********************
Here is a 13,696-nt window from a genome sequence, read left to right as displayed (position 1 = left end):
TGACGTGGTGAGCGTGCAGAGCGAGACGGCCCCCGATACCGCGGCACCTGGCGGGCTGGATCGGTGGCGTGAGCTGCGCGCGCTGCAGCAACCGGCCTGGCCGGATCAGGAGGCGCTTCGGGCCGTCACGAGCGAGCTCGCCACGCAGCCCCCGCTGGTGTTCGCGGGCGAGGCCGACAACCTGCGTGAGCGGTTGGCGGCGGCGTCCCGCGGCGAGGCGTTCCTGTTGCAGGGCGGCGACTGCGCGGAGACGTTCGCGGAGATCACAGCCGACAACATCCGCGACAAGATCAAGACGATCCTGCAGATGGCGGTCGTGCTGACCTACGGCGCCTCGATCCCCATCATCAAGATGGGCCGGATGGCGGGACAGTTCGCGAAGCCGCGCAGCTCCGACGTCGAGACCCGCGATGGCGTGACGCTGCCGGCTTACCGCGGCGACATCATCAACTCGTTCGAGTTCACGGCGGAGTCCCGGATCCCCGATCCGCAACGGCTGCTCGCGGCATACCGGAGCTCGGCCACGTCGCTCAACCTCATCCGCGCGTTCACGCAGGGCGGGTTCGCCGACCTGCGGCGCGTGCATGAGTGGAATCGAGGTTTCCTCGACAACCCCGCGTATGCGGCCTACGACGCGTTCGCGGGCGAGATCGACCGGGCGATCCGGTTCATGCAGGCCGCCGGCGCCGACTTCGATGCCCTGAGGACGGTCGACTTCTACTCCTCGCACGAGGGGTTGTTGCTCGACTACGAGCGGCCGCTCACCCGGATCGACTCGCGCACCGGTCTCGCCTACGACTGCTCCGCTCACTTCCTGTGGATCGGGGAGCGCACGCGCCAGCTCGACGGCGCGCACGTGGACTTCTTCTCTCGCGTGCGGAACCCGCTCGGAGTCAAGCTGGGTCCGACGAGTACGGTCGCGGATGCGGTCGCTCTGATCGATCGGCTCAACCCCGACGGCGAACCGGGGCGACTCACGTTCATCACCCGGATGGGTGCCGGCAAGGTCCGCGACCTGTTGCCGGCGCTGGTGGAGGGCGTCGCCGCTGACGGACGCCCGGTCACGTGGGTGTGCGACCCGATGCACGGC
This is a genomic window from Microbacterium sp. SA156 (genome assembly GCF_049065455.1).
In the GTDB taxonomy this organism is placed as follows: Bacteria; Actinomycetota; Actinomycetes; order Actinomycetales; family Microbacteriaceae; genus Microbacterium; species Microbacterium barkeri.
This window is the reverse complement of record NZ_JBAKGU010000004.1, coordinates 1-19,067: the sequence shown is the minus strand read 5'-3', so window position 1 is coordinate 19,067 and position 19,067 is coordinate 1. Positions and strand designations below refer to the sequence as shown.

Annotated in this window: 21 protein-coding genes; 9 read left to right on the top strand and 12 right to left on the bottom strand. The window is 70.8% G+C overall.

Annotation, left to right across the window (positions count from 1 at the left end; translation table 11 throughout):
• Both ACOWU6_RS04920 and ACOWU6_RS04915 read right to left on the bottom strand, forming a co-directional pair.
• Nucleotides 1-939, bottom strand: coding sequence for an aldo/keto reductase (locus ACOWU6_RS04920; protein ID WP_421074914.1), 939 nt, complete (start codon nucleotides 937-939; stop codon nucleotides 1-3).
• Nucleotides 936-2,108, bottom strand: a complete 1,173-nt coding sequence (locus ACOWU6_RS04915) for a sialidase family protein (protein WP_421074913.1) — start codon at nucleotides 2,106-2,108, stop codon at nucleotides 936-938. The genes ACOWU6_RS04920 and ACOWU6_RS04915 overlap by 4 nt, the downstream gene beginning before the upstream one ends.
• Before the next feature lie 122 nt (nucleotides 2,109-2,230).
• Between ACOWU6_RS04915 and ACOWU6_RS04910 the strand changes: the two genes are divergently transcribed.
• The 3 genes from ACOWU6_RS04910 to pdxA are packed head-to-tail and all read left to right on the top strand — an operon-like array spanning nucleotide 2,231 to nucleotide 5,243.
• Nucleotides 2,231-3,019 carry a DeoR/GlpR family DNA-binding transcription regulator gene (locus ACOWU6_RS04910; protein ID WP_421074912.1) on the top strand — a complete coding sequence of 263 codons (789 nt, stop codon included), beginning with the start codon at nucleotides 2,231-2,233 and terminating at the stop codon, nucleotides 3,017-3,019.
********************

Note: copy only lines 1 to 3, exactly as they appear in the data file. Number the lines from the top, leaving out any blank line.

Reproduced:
Here is a 13,696-nt window from a genome sequence, read left to right as displayed (position 1 = left end):
TGACGTGGTGAGCGTGCAGAGCGAGACGGCCCCCGATACCGCGGCACCTGGCGGGCTGGATCGGTGGCGTGAGCTGCGCGCGCTGCAGCAACCGGCCTGGCCGGATCAGGAGGCGCTTCGGGCCGTCACGAGCGAGCTCGCCACGCAGCCCCCGCTGGTGTTCGCGGGCGAGGCCGACAACCTGCGTGAGCGGTTGGCGGCGGCGTCCCGCGGCGAGGCGTTCCTGTTGCAGGGCGGCGACTGCGCGGAGACGTTCGCGGAGATCACAGCCGACAACATCCGCGACAAGATCAAGACGATCCTGCAGATGGCGGTCGTGCTGACCTACGGCGCCTCGATCCCCATCATCAAGATGGGCCGGATGGCGGGACAGTTCGCGAAGCCGCGCAGCTCCGACGTCGAGACCCGCGATGGCGTGACGCTGCCGGCTTACCGCGGCGACATCATCAACTCGTTCGAGTTCACGGCGGAGTCCCGGATCCCCGATCCGCAACGGCTGCTCGCGGCATACCGGAGCTCGGCCACGTCGCTCAACCTCATCCGCGCGTTCACGCAGGGCGGGTTCGCCGACCTGCGGCGCGTGCATGAGTGGAATCGAGGTTTCCTCGACAACCCCGCGTATGCGGCCTACGACGCGTTCGCGGGCGAGATCGACCGGGCGATCCGGTTCATGCAGGCCGCCGGCGCCGACTTCGATGCCCTGAGGACGGTCGACTTCTACTCCTCGCACGAGGGGTTGTTGCTCGACTACGAGCGGCCGCTCACCCGGATCGACTCGCGCACCGGTCTCGCCTACGACTGCTCCGCTCACTTCCTGTGGATCGGGGAGCGCACGCGCCAGCTCGACGGCGCGCACGTGGACTTCTTCTCTCGCGTGCGGAACCCGCTCGGAGTCAAGCTGGGTCCGACGAGTACGGTCGCGGATGCGGTCGCTCTGATCGATCGGCTCAACCCCGACGGCGAACCGGGGCGACTCACGTTCATCACCCGGATGGGTGCCGGCAAGGTCCGCGACCTGTTGCCGGCGCTGGTGGAGGGCGTCGCCGCTGACGGACGCCCGGTCACGTGGGTGTGCGACCCGATGCACGGC
This is a genomic window from Microbacterium sp. SA156 (genome assembly GCF_049065455.1).